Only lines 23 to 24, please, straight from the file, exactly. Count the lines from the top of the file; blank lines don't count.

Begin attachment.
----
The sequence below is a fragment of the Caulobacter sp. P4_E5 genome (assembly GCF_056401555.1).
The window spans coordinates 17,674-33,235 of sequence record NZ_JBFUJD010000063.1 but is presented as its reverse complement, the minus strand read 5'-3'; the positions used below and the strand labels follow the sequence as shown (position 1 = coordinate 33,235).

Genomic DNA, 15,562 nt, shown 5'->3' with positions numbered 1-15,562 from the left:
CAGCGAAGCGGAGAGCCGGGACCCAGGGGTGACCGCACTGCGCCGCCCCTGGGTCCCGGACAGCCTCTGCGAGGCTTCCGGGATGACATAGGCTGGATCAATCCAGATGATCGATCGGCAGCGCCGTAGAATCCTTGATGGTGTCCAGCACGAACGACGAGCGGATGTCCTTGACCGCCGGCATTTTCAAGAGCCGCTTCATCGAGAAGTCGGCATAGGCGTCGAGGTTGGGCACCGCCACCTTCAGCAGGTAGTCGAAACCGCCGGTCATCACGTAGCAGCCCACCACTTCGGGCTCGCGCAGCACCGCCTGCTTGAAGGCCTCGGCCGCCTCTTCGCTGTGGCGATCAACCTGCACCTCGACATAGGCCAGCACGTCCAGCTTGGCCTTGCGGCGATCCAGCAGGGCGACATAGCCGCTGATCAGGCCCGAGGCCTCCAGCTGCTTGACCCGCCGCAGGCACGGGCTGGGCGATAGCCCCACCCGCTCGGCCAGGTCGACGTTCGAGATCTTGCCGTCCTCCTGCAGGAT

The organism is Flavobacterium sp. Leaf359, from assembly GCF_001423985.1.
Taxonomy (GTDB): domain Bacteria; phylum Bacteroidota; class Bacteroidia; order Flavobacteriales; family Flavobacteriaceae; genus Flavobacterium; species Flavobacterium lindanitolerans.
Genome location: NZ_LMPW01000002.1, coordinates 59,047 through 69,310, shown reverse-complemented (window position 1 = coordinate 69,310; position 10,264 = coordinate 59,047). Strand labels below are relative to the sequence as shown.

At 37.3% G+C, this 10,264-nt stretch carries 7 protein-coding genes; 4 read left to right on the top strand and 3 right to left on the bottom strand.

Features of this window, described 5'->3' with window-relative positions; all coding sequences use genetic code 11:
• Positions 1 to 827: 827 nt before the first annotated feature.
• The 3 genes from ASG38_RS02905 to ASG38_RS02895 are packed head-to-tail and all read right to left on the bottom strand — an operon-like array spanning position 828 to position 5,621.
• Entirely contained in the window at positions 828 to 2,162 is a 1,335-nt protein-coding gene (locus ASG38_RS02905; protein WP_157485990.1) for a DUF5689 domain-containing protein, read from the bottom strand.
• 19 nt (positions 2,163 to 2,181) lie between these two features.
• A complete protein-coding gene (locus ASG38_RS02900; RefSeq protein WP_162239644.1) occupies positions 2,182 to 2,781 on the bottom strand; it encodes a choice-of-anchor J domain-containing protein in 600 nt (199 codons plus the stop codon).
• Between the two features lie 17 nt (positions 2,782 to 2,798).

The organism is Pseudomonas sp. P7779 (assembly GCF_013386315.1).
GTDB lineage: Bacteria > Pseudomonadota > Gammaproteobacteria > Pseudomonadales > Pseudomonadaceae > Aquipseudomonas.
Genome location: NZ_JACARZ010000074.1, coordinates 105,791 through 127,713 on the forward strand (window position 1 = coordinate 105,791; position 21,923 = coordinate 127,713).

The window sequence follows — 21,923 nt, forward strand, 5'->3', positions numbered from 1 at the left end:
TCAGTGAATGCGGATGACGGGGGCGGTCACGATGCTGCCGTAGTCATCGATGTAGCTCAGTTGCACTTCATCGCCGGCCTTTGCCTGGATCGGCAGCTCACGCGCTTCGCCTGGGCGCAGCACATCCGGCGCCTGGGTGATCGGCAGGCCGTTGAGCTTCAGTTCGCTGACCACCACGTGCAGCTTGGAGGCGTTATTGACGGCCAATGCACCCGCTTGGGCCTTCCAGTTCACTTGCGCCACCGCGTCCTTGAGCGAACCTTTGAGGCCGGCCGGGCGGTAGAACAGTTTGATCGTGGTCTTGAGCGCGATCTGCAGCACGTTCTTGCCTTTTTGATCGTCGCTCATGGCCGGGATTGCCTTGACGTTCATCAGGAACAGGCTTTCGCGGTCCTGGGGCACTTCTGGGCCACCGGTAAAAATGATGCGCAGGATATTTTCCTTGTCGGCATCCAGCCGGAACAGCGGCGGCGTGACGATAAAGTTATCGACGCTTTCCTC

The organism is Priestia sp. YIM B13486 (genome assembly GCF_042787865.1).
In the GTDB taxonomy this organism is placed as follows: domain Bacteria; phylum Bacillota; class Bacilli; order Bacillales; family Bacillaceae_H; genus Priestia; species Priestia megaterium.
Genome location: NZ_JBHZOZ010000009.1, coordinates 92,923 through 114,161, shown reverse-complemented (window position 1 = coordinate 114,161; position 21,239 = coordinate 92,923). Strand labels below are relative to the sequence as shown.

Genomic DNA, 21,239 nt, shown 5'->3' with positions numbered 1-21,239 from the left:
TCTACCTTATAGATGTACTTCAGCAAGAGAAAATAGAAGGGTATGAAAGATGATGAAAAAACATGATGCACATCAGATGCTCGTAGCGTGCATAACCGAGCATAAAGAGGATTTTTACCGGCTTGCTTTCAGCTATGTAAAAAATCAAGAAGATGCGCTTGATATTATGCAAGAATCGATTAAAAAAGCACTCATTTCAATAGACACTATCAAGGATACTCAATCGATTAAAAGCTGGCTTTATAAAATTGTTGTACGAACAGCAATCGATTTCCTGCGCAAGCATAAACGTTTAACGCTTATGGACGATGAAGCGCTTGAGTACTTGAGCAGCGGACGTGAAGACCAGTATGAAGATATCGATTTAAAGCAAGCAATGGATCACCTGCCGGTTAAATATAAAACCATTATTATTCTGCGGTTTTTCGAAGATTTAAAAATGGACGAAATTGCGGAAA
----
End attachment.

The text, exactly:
Genome location: NZ_JBHZOZ010000009.1, coordinates 92,923 through 114,161, shown reverse-complemented (window position 1 = coordinate 114,161; position 21,239 = coordinate 92,923). Strand labels below are relative to the sequence as shown.

Genomic DNA, 21,239 nt, shown 5'->3' with positions numbered 1-21,239 from the left: